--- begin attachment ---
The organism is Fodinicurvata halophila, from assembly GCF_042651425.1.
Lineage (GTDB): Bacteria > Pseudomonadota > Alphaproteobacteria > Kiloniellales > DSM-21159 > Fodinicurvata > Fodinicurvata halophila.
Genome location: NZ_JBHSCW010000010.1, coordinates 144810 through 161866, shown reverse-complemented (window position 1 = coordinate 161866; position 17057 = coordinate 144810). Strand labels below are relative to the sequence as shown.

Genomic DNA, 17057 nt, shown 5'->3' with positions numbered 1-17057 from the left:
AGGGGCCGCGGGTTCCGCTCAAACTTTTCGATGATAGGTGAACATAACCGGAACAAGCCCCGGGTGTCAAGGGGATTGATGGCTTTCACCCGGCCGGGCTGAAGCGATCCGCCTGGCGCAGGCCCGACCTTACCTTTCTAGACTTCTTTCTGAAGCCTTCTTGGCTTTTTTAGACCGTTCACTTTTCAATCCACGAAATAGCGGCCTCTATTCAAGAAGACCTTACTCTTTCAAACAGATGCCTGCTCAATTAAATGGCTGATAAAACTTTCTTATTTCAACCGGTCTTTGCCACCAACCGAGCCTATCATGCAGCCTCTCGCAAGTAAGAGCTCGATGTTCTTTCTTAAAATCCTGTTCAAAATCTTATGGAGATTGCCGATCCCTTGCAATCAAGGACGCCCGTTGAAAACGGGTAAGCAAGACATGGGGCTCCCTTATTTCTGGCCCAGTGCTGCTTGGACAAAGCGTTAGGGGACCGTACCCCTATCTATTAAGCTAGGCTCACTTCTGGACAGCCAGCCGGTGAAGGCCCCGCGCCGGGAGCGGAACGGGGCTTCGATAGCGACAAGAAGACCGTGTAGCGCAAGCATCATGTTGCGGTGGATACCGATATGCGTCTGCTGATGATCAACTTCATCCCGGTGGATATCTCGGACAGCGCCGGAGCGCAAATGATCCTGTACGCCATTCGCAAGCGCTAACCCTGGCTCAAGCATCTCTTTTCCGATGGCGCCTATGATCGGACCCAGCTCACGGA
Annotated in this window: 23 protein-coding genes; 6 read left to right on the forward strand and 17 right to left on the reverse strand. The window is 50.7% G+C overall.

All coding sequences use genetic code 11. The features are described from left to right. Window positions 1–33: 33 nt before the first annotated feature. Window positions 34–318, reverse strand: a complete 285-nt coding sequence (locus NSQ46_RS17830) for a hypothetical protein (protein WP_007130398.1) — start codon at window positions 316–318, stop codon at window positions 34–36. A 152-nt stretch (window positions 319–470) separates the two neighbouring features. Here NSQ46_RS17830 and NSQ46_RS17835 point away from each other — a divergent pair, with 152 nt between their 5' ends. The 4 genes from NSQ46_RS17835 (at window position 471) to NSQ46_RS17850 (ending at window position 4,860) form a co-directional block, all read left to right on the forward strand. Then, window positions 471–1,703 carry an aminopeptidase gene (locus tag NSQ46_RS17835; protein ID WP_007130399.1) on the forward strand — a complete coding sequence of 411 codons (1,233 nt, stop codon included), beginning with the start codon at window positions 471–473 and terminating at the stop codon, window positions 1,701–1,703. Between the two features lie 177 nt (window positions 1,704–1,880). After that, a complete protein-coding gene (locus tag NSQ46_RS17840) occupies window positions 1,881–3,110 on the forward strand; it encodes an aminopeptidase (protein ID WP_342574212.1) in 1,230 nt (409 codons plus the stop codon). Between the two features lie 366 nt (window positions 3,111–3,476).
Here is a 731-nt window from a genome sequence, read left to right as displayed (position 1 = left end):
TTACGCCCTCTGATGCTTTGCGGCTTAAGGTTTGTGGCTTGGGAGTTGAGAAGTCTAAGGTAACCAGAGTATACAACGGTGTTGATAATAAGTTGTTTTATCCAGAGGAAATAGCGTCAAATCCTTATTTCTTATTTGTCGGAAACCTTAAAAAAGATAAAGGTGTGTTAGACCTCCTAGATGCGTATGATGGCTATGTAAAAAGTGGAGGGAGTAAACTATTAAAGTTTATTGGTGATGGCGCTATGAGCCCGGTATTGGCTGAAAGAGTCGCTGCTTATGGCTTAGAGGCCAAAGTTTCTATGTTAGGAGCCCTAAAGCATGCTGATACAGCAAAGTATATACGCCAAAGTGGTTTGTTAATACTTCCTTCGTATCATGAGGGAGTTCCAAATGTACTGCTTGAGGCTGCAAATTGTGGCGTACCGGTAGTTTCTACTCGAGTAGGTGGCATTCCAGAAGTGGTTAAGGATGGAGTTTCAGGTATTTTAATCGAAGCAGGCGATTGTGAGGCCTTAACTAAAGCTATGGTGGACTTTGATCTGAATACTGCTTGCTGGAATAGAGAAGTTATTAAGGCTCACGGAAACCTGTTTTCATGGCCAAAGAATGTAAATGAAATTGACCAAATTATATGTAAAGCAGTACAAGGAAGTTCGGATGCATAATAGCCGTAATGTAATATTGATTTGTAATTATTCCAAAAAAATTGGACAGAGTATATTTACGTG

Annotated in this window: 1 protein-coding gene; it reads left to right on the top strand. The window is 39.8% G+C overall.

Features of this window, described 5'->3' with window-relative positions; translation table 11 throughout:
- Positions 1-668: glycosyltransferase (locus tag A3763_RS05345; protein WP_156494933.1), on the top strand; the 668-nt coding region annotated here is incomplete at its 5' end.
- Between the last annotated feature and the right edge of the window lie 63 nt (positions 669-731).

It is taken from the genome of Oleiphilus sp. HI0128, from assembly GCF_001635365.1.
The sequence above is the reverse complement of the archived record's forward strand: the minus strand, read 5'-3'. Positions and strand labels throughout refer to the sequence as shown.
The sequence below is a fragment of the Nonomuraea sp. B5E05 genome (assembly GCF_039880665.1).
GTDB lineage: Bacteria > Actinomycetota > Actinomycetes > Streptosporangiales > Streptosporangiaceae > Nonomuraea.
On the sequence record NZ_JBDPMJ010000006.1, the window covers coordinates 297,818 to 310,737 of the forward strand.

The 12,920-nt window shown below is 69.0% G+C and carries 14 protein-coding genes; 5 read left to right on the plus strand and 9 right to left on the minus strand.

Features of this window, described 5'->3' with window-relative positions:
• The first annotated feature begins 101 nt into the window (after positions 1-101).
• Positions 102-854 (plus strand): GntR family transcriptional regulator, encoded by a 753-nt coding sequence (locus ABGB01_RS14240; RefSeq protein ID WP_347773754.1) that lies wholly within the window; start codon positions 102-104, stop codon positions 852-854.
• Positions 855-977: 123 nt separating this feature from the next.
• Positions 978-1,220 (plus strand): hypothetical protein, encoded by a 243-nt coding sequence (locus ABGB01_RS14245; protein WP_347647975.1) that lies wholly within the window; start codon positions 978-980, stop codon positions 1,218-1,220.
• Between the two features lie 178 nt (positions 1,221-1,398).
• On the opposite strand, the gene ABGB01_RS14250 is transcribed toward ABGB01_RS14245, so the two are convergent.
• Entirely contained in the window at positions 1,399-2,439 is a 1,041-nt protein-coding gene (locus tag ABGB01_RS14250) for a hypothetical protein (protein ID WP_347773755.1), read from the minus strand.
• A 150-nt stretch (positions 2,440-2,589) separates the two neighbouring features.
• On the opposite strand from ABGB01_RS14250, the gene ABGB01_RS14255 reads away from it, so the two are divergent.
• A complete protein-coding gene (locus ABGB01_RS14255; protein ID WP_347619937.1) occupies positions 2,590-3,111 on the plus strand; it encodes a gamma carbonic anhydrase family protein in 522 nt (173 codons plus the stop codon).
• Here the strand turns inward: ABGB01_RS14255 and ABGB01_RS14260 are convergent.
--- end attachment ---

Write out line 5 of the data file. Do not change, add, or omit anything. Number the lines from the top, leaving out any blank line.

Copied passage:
AGGGGCCGCGGGTTCCGCTCAAACTTTTCGATGATAGGTGAACATAACCGGAACAAGCCCCGGGTGTCAAGGGGATTGATGGCTTTCACCCGGCCGGGCTGAAGCGATCCGCCTGGCGCAGGCCCGACCTTACCTTTCTAGACTTCTTTCTGAAGCCTTCTTGGCTTTTTTAGACCGTTCACTTTTCAATCCACGAAATAGCGGCCTCTATTCAAGAAGACCTTACTCTTTCAAACAGATGCCTGCTCAATTAAATGGCTGATAAAACTTTCTTATTTCAACCGGTCTTTGCCACCAACCGAGCCTATCATGCAGCCTCTCGCAAGTAAGAGCTCGATGTTCTTTCTTAAAATCCTGTTCAAAATCTTATGGAGATTGCCGATCCCTTGCAATCAAGGACGCCCGTTGAAAACGGGTAAGCAAGACATGGGGCTCCCTTATTTCTGGCCCAGTGCTGCTTGGACAAAGCGTTAGGGGACCGTACCCCTATCTATTAAGCTAGGCTCACTTCTGGACAGCCAGCCGGTGAAGGCCCCGCGCCGGGAGCGGAACGGGGCTTCGATAGCGACAAGAAGACCGTGTAGCGCAAGCATCATGTTGCGGTGGATACCGATATGCGTCTGCTGATGATCAACTTCATCCCGGTGGATATCTCGGACAGCGCCGGAGCGCAAATGATCCTGTACGCCATTCGCAAGCGCTAACCCTGGCTCAAGCATCTCTTTTCCGATGGCGCCTATGATCGGACCCAGCTCACGGA